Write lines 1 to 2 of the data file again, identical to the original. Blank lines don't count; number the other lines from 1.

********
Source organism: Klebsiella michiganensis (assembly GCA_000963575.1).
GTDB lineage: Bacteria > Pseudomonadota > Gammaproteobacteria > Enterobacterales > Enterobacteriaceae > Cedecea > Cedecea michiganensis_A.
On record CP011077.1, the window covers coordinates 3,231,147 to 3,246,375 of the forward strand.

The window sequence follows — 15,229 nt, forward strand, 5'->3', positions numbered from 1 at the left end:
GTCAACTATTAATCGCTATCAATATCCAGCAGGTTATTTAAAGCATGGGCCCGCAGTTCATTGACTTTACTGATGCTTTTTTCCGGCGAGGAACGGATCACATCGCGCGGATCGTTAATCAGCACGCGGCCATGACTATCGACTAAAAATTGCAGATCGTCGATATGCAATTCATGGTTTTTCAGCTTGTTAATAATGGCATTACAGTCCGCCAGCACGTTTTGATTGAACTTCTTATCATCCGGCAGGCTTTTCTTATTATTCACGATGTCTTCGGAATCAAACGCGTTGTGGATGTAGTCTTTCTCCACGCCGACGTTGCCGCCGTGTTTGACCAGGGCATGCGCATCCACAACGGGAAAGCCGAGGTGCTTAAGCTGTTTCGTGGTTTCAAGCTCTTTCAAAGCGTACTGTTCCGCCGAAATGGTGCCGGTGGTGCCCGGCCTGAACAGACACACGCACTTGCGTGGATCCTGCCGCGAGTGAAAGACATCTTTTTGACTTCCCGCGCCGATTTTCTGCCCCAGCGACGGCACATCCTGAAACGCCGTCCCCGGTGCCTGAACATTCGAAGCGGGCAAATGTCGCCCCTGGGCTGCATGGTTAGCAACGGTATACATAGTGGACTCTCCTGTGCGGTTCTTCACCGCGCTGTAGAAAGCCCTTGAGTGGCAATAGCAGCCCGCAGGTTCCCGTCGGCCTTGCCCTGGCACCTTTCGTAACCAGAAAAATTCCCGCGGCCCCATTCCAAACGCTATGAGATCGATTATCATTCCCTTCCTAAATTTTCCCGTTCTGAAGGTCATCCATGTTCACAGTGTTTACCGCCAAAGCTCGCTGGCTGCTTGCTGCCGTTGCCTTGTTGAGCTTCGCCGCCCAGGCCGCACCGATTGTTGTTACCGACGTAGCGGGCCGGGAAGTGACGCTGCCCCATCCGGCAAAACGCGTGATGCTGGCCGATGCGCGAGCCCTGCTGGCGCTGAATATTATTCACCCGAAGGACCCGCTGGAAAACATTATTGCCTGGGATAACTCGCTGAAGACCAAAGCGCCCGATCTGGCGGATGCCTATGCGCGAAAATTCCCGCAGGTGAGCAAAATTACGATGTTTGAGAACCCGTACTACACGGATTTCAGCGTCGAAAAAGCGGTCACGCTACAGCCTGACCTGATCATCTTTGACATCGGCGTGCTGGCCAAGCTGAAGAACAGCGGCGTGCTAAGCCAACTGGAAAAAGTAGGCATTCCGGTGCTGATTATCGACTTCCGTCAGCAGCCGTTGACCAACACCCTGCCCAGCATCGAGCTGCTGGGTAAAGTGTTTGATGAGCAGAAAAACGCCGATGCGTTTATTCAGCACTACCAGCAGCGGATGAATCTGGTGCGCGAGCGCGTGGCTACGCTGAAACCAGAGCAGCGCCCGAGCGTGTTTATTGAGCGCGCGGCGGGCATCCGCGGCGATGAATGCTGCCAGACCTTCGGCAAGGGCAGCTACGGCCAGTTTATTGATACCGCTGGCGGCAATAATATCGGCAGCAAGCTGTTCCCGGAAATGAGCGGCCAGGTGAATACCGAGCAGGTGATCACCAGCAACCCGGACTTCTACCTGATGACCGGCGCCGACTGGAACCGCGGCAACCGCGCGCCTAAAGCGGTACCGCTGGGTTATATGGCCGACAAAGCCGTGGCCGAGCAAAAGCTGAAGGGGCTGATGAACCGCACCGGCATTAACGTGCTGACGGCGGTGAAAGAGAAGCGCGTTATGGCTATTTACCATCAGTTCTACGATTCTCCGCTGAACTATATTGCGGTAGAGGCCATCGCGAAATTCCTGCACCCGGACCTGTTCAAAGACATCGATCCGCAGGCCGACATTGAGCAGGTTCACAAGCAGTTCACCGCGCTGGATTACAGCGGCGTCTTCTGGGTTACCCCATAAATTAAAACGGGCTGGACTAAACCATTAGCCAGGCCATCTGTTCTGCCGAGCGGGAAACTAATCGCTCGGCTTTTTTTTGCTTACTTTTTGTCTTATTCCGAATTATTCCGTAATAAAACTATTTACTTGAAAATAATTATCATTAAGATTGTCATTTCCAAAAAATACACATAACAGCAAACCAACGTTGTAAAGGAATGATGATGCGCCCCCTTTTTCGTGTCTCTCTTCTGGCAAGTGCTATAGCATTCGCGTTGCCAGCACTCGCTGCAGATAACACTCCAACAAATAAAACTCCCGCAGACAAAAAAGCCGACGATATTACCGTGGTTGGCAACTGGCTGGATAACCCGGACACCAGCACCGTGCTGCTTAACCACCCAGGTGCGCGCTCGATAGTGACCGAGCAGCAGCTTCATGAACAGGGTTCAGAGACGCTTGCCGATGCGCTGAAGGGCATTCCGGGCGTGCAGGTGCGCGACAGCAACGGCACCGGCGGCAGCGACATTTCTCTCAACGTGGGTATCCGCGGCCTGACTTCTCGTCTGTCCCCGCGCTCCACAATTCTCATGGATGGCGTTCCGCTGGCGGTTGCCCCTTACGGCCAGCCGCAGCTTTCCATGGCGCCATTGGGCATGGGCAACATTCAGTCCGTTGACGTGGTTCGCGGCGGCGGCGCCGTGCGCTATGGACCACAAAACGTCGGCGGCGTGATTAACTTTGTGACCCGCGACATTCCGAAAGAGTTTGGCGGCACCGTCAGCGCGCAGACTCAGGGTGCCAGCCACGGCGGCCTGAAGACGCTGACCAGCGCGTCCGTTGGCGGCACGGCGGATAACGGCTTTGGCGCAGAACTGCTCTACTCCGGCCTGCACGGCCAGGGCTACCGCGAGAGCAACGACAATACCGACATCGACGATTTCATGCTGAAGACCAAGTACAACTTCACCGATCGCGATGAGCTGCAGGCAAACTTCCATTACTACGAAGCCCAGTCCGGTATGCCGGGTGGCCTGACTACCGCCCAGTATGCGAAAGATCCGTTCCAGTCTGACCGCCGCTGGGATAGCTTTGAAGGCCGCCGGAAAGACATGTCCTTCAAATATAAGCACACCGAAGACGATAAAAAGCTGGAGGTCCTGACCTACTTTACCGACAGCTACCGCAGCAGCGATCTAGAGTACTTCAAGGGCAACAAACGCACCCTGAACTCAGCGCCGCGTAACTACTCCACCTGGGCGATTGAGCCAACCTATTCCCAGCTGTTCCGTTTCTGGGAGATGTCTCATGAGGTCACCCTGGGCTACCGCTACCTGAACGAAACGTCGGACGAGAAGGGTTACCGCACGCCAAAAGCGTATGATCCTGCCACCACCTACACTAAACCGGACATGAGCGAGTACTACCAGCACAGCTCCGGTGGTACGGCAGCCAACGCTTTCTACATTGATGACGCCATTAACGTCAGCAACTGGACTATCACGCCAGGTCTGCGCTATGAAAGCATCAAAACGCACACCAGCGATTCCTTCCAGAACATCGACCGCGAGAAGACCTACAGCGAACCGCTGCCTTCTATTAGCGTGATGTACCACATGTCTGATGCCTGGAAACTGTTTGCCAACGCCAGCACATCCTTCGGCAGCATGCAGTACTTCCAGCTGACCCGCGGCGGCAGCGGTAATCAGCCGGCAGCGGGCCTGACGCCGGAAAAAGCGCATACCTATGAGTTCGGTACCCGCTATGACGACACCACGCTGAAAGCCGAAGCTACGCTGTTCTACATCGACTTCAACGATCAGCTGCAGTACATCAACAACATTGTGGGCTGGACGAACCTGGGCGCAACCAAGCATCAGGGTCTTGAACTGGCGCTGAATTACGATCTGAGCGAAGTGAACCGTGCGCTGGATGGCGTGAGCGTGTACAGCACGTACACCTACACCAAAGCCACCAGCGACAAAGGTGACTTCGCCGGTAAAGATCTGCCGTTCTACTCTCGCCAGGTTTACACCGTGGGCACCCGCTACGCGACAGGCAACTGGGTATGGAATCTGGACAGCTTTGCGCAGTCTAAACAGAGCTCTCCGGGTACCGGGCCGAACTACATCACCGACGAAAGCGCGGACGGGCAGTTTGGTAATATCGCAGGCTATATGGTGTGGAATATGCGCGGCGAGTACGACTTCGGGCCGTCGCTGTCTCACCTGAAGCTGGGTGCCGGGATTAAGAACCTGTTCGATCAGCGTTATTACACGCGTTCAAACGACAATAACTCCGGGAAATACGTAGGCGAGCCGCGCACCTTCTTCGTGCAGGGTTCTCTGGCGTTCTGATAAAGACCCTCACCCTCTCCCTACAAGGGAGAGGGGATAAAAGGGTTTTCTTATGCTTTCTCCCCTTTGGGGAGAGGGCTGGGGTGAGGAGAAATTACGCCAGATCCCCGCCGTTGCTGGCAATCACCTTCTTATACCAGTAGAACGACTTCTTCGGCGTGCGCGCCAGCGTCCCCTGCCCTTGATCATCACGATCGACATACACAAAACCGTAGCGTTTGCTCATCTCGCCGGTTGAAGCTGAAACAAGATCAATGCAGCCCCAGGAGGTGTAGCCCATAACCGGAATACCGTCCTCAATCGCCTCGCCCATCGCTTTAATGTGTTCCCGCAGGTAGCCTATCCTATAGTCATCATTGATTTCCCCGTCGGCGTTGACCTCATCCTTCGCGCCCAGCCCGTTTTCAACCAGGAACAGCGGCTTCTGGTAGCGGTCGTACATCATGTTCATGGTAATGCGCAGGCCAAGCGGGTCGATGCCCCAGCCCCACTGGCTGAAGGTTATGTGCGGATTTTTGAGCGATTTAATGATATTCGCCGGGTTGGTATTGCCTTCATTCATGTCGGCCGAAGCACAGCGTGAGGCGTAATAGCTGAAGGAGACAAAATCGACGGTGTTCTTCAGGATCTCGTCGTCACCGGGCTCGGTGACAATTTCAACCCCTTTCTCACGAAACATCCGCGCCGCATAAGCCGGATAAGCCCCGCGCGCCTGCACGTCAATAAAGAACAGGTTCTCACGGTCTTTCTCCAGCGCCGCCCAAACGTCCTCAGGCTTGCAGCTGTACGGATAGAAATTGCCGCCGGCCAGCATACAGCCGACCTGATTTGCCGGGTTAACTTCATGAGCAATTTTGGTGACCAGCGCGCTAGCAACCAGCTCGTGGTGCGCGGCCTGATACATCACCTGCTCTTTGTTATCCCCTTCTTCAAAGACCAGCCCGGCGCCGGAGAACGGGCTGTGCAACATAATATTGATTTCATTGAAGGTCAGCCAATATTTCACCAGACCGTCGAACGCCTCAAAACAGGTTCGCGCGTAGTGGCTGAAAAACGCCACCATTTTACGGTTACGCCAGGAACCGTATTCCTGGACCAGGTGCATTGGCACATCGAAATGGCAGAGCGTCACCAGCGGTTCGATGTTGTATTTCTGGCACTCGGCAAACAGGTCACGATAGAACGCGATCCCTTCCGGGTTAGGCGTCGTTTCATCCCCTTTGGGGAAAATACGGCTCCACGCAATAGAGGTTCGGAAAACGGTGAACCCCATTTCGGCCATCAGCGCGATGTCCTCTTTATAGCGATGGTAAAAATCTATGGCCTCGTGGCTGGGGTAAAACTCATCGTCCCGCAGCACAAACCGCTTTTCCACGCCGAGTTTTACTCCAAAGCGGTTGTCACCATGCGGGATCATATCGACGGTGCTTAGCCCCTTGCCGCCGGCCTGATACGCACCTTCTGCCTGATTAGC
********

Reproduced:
Source organism: Klebsiella michiganensis (assembly GCA_000963575.1).
GTDB lineage: Bacteria > Pseudomonadota > Gammaproteobacteria > Enterobacterales > Enterobacteriaceae > Cedecea > Cedecea michiganensis_A.